My nerves of earlier are almost gone: Meadowland as Mogadon. I can see my book now, clearly, perfectly.

I arrive at the street, the green door (Greene!), and I take a photo of it – the gleaming brass, the neat black lettering. The children wanted me to photograph everything, ‘so we can picture it properly, Mummy’. They know I’m an unreliable narrator.

I ring the bell, can’t stop myself grinning into the intercom.

‘Carlie Lee,’ I say. ‘To see Judith Murray.’

I touch a finger to the spine of Meadowland, in my bag. A beautiful, generous, unexpected talisman.

The door lock releases, and I push it open.


Door of Greene and Heaton






On Walking: Sunday 5th October

It’s barely eight o’clock when the dogs and I leave the house, and the sky ethereal blue.  There’s been a frost, and it’s cold; properly Autumn after the Indian summer.

The iced air sears my lungs and makes me cough. We set off through the village towards Bramshill; there’re no cars this early, no walkers or church-goers. Wood pigeons are noisily copulating in the chestnuts along the graveyard, and the air is still; expectant of good things.

As I walk up Church Lane, I can see the thick belt of the Scout Woods across the valley; a finer band of mist bisects it, as if the larches were caught in a smoke ring.  I imagine how beautiful the rest of the valley will look, and quicken my pace, hurrying as if to meet a lover.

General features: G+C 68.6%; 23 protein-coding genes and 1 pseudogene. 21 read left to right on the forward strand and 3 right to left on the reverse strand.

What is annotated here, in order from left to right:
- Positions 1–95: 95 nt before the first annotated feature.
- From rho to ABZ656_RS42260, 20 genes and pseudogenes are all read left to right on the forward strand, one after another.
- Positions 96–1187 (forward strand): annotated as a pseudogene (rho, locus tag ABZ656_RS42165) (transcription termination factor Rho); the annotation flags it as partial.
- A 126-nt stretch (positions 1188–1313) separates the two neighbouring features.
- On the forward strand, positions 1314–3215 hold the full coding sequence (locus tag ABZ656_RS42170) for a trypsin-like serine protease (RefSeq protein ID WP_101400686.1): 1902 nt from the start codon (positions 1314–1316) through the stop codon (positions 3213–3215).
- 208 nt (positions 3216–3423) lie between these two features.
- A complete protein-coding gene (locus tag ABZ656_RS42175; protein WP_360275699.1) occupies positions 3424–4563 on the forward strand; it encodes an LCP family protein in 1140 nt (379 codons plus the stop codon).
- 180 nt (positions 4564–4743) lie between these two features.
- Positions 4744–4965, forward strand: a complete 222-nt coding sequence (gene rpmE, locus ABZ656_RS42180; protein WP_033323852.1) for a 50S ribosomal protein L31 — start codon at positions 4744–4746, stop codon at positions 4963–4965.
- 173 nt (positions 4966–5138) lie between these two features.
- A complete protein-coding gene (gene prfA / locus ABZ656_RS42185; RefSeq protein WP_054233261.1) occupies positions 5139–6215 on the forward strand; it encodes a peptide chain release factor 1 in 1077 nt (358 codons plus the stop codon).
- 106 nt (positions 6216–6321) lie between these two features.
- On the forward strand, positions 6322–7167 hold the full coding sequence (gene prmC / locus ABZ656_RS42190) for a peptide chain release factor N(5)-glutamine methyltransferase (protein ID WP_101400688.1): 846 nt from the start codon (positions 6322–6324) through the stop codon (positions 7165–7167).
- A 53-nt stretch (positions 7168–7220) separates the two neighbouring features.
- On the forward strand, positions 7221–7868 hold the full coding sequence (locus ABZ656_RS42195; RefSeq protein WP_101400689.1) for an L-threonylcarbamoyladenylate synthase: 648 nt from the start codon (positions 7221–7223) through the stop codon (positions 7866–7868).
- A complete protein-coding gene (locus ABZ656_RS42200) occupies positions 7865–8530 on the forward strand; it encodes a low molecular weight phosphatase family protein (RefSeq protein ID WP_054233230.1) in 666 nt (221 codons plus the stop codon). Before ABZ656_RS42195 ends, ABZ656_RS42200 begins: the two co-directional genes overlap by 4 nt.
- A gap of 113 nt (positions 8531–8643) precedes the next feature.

I don’t let myself peek until the I reach the stile above the sledging hill, then I climb to my perch and sit, and look, and look.

The early sun is behind me, lighting the beeches golden, rust red, warm bronze. The fields behind roll green, clay-red, dun; the new shards of Winter wheat are a bright, plastic green, the grass of margins and hay meadows are a bleached white-yellow. I settle to watch the frost melt from the grasses in front of me, to listen to a nameless bird sing on a descending whistle. The ducks are joking the day to wakefulness and a fox slinks along the bottom fence. Pants and Dora are deep in the brambles to my right: ecstatic and hunting mice.